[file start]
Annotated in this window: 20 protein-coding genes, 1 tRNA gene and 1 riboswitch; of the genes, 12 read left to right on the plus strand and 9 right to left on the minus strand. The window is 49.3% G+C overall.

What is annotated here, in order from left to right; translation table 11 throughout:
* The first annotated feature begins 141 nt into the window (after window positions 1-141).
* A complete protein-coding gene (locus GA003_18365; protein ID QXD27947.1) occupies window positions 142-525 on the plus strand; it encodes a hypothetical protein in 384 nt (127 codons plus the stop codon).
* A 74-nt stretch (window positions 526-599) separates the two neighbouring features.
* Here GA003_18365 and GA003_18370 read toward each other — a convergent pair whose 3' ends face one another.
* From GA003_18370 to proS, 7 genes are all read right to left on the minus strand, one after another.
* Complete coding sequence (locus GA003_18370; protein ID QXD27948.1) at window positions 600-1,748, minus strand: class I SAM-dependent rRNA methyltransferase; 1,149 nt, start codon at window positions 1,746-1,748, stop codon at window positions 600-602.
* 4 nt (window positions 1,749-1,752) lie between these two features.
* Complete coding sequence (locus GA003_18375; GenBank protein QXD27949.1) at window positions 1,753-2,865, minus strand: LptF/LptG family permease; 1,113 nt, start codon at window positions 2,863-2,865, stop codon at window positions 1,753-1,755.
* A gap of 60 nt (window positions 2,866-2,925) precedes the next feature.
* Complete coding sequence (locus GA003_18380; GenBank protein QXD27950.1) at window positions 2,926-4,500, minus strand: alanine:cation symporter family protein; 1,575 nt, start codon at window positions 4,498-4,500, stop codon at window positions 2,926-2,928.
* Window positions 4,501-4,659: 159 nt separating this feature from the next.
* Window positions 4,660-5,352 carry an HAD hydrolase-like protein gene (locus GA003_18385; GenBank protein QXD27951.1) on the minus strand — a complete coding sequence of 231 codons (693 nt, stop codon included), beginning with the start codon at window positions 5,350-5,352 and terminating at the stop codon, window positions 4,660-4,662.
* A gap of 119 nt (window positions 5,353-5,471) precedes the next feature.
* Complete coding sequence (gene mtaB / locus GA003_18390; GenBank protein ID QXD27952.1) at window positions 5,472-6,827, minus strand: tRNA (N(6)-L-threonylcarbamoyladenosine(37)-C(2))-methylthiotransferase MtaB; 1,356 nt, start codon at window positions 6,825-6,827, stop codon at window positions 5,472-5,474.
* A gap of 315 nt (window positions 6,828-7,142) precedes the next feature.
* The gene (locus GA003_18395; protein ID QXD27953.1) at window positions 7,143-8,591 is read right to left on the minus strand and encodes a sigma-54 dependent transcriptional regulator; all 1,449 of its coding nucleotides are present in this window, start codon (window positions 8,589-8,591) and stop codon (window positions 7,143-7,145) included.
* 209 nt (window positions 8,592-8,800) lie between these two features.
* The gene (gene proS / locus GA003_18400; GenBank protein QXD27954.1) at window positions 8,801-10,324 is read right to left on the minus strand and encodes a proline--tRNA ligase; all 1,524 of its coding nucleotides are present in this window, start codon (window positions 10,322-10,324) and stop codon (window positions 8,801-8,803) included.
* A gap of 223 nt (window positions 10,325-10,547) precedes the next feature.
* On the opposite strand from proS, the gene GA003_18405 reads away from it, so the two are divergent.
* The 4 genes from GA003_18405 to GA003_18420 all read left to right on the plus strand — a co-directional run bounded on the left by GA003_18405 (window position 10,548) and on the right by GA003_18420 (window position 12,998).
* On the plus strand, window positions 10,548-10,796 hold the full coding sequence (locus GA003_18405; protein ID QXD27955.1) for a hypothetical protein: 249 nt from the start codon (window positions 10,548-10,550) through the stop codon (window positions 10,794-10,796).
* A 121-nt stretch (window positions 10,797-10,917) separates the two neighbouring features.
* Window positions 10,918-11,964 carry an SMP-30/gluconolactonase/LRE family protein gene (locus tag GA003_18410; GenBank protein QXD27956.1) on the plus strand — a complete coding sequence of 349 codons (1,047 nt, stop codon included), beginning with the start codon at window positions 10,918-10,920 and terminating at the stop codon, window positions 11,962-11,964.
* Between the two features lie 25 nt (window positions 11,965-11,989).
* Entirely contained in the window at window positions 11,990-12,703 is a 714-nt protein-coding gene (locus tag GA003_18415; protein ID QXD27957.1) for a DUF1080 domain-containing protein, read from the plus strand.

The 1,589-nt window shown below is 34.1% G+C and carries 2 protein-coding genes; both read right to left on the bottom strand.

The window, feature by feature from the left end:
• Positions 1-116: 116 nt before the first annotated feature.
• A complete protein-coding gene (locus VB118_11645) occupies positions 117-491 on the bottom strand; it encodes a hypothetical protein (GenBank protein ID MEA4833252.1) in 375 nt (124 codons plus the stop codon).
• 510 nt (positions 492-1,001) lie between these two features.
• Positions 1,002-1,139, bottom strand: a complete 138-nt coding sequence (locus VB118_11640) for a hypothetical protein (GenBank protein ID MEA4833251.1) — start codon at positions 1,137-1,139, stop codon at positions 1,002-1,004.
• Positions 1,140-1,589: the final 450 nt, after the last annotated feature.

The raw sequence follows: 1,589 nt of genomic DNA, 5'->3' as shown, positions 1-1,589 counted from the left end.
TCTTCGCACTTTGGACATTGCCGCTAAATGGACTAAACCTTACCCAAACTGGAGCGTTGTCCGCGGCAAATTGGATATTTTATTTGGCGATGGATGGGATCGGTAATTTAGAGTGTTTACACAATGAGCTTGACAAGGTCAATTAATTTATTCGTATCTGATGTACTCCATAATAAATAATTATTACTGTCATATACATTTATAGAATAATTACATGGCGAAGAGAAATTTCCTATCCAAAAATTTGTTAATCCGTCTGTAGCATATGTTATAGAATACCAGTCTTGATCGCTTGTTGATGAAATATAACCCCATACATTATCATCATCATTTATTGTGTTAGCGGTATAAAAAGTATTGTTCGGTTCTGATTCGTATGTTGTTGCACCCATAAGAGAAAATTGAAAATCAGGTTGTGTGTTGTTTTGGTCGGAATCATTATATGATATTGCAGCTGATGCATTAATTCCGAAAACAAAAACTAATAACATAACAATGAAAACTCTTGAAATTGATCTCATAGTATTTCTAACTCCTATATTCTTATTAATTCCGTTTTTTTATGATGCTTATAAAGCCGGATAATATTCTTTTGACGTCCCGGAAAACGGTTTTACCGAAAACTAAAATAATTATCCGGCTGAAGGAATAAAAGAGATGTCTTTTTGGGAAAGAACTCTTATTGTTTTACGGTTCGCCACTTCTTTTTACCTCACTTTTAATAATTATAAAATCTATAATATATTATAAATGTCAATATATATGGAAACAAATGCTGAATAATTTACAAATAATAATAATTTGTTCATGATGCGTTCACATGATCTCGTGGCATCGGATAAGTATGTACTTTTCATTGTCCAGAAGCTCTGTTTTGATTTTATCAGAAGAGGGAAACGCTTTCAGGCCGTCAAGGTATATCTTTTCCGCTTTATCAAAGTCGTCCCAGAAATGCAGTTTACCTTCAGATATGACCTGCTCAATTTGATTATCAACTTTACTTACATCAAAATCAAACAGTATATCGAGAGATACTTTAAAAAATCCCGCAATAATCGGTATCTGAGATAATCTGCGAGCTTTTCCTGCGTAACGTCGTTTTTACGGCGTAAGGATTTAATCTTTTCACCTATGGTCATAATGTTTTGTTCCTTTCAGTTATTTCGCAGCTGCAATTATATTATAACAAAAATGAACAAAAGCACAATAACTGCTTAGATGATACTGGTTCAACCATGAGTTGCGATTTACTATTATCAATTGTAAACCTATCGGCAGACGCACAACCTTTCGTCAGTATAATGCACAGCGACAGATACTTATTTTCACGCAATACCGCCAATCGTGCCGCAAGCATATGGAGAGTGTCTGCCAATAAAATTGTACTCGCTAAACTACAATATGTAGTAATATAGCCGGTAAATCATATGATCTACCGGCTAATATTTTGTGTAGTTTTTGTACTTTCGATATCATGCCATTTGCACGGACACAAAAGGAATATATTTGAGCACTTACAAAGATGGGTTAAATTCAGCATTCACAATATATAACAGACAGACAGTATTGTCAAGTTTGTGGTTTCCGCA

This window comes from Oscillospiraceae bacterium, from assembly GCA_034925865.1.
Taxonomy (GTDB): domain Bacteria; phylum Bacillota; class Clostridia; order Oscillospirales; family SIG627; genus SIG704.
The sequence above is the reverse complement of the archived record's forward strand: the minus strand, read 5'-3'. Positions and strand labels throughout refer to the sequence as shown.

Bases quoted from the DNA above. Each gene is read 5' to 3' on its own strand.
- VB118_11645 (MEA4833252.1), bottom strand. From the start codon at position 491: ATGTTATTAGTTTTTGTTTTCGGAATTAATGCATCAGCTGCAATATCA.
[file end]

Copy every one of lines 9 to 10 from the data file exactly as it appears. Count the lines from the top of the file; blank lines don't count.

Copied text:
* 4 nt (window positions 1,749-1,752) lie between these two features.
* Complete coding sequence (locus GA003_18375; GenBank protein QXD27949.1) at window positions 1,753-2,865, minus strand: LptF/LptG family permease; 1,113 nt, start codon at window positions 2,863-2,865, stop codon at window positions 1,753-1,755.